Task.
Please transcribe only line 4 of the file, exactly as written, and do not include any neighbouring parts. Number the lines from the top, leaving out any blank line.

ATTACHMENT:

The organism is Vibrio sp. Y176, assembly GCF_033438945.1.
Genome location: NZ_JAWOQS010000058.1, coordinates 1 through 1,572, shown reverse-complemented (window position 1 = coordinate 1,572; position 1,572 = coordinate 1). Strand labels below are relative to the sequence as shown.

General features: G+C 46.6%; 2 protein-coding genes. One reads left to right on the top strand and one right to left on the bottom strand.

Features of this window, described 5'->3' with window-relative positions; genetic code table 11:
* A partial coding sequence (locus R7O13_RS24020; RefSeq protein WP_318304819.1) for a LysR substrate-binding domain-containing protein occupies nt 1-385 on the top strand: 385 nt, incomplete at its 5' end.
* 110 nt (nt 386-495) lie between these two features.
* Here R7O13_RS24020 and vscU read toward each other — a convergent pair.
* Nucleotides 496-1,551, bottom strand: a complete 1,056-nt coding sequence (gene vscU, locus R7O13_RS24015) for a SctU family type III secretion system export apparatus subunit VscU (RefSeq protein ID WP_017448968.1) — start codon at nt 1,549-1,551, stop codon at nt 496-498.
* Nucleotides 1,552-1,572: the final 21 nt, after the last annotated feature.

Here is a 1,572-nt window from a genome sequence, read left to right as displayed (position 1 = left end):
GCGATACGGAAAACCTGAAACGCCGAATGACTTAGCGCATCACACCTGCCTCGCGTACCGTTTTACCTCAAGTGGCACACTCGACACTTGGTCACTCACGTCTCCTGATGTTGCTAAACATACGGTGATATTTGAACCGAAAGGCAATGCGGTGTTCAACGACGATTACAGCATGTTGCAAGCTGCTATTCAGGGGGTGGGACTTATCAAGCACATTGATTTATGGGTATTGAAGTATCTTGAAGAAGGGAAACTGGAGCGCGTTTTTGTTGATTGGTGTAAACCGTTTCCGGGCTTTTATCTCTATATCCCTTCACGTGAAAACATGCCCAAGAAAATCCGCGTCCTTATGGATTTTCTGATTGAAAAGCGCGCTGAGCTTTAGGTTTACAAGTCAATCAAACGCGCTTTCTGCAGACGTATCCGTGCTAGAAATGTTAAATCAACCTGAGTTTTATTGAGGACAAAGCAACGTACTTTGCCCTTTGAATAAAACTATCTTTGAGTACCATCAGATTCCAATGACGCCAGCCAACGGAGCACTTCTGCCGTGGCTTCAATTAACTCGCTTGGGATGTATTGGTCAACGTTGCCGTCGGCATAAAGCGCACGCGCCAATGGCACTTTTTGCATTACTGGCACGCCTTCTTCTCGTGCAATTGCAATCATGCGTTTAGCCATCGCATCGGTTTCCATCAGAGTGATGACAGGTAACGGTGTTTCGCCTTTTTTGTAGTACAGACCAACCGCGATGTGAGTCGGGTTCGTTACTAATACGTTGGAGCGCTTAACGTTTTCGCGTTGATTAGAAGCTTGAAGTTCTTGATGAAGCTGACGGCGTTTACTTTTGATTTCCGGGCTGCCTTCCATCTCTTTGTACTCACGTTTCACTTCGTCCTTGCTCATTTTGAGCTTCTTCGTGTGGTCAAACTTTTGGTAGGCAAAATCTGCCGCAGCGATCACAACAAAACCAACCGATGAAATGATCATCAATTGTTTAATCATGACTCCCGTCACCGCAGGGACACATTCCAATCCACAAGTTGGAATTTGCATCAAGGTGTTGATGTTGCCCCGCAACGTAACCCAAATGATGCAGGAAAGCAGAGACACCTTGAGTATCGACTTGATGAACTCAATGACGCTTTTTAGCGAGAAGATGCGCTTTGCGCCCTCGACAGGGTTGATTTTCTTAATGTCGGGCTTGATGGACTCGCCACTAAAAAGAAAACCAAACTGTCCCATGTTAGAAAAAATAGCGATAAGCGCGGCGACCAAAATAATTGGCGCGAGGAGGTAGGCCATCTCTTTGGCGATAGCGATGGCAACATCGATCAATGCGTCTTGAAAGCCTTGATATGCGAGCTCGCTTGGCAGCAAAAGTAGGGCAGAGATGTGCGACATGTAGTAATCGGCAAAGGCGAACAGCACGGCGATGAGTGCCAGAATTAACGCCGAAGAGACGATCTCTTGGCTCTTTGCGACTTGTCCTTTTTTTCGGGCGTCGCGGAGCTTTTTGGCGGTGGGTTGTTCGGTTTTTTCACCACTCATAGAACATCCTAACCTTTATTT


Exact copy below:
Features of this window, described 5'->3' with window-relative positions; genetic code table 11: